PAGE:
Docket No. 11639.
Decided June 26, 1972. Leave to appeal denied, 388 Mich. 777.
Appeal from Muskegon, James F. Schoener, J. Submitted Division 3 April 7, 1972, at Grand Rapids. (Docket No. 11639.) Decided June 26, 1972. Leave to appeal denied, 388 Mich. 777.
Complaint by Leona Willard against Gayle M. Dore for negligence. Judgment for plaintiff. Defendant appeals. Affirmed.
Halbower, Ruck Flynn, for plaintiff.
Cholette, Perkins Buchanan (by Edward D. Wells), for defendant.
Plaintiff Leona Willard, a farm worker, was injured while picking apples when she fell off a 16-foot ladder provided by defendant, Gayle M. Dore. Plaintiff claimed that defendant was negligent in not determining if the ladder was unsafe. The jury found for plaintiff in the amount of $10,000. Defendant appeals as of right.
Defendant contends that the trial court erred in not granting his motion for directed verdict based on the applicability of the simple-tool doctrine. The rationale of the simple-tool doctrine was stated in Rule v. Giuglio, 304 Mich. 73, 79-80 (1942):
"The next and most serious question is whether or not the ladder furnished by defendant and used by plaintiff at the time of the accident was within the classification of a simple tool. If such ladder was not a simple tool, it was defendant's duty to make proper inspection and necessary repair thereof and to furnish plaintiff with a reasonably safe ladder to do the painting work. However, defendant would not be under such duty to plaintiff if the ladder used was within the classification of a simple tool, because under the simple-tool doctrine plaintiff would be as well qualified as defendant to examine such ladder, to detect defects therein, and to judge the probable danger of using it."
In delineating the applicability of the simple-tool doctrine, the Michigan Supreme Court stated in Rule, p 82, that:
"`What is, or is not, a simple tool under the rule stated, and the duty to inspect if it is not, depends much upon the use to which it is to be put by the employee. His age, his incapacity to appreciate danger, the nature of the employment, his familiarity with the work to be done, these and many other things may be considered in determining the obligation resting on the employer to make inspection. His nonliability in such cases rests upon the assumption that the employee is in as good, if not better, position to observe the defect as the employer. Meyer v. Ladewig, 130 Wis. 566 ( 110 N.W. 419, 13 LRA [NS] 684).'"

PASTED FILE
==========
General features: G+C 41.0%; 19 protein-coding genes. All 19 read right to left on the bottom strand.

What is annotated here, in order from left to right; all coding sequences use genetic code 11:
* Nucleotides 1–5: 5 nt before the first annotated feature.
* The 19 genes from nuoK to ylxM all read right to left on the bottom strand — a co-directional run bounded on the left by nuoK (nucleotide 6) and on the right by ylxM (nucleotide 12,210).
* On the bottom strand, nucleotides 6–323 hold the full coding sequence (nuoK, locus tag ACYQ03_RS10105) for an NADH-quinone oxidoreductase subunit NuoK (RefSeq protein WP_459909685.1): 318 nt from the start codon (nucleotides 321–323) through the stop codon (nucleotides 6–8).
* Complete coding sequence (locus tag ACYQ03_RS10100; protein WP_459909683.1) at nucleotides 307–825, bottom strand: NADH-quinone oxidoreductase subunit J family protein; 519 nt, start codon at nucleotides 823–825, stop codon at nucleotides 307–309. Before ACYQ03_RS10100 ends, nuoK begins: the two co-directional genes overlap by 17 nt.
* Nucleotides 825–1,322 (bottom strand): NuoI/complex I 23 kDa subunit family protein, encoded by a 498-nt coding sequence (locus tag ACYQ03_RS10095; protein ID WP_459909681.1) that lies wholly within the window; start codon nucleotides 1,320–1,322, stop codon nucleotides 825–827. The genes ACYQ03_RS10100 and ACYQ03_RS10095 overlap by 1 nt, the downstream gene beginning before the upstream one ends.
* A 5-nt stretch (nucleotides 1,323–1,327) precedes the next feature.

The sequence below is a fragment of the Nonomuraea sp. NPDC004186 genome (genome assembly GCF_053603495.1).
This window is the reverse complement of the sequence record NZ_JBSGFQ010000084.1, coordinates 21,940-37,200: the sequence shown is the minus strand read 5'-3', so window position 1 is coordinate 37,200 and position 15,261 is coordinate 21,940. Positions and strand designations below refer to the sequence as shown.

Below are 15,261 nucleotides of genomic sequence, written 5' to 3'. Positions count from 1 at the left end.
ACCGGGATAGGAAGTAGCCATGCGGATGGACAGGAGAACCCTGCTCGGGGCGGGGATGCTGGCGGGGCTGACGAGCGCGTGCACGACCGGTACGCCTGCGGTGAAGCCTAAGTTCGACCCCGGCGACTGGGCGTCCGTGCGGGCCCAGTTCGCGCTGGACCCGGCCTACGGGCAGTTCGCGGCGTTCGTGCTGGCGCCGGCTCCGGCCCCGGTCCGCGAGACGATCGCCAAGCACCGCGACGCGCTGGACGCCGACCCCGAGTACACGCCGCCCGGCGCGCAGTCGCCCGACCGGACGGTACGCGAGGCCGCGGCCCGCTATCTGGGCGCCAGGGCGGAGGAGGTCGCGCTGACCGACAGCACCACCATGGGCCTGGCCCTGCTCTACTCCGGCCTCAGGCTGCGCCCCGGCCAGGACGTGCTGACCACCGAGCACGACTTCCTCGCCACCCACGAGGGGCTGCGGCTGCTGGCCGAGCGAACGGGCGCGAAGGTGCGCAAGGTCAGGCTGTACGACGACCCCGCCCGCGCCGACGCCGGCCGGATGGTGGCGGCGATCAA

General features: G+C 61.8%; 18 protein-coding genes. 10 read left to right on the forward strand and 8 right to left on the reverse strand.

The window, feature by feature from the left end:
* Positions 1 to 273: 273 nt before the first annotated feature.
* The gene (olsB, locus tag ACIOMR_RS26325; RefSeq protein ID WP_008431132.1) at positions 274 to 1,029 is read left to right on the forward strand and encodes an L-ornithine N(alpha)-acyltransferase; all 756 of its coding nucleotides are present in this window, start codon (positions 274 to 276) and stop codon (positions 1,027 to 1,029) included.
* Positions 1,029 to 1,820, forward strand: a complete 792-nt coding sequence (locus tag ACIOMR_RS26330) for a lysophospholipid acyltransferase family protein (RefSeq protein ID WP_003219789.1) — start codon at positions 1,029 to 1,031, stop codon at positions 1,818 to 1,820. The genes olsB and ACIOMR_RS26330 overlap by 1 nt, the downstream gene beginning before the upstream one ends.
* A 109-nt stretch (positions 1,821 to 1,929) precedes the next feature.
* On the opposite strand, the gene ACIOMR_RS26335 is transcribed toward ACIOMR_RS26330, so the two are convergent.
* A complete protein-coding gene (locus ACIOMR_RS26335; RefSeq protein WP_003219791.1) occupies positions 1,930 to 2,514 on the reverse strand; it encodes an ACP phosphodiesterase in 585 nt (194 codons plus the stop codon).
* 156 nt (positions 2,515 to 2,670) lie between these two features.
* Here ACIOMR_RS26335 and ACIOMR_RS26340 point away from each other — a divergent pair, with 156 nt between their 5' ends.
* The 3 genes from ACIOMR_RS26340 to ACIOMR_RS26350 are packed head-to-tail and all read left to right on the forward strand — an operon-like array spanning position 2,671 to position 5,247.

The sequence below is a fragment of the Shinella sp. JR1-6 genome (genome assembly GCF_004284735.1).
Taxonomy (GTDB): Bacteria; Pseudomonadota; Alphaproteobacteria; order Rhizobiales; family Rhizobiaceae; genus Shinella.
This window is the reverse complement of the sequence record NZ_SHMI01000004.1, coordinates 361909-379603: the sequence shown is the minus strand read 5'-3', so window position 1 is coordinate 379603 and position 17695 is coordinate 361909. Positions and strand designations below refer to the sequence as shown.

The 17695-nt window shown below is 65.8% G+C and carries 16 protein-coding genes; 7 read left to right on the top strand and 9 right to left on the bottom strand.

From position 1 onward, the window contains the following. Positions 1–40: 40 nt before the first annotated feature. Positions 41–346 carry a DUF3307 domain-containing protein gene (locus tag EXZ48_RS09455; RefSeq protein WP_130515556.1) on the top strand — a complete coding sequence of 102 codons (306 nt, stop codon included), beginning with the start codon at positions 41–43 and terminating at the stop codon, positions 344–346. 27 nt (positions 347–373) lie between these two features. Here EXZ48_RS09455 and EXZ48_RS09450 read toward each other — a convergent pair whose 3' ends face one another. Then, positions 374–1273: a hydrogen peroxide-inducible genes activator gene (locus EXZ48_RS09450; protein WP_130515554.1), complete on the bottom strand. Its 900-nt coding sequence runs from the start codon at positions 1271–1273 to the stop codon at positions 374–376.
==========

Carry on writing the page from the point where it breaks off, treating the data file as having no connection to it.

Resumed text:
On the basis of this test, the Rule Court held that plaintiff's previous use of the ladder in question had given him sufficient knowledge of its condition to allow the simple-tool doctrine to apply. Similarly, in Pawlowski v. Van Pamel, 368 Mich. 513 (1962), the other leading case in Michigan on the simple-tool doctrine, plaintiff's knowledge of the condition of a defective ladder was used to justify the applicability of the simple-tool doctrine.
In instructing the jury, the trial judge recognized that there was conflicting testimony as to whether or not the ladder was a simple tool. He, therefore, instructed the jury that the determination of whether or not plaintiff was qualified to detect the defects in the ladder, whether or not plaintiff was qualified to judge the probable danger of the defect in using the ladder, and whether or not the defect itself was observable by ordinary observation, were all questions of fact which a jury should determine.
We believe the record supports the trial judge's decision that the issue of whether or not the ladder was a simple tool was a question of fact for the jury. Unlike the Rule and Pawlowski cases, there was sufficient evidence to support the plaintiff's contention that the ladder was of a unique design and that she lacked the prior knowledge and the ability to determine if the ladder was defective.
Affirmed. Costs to plaintiff.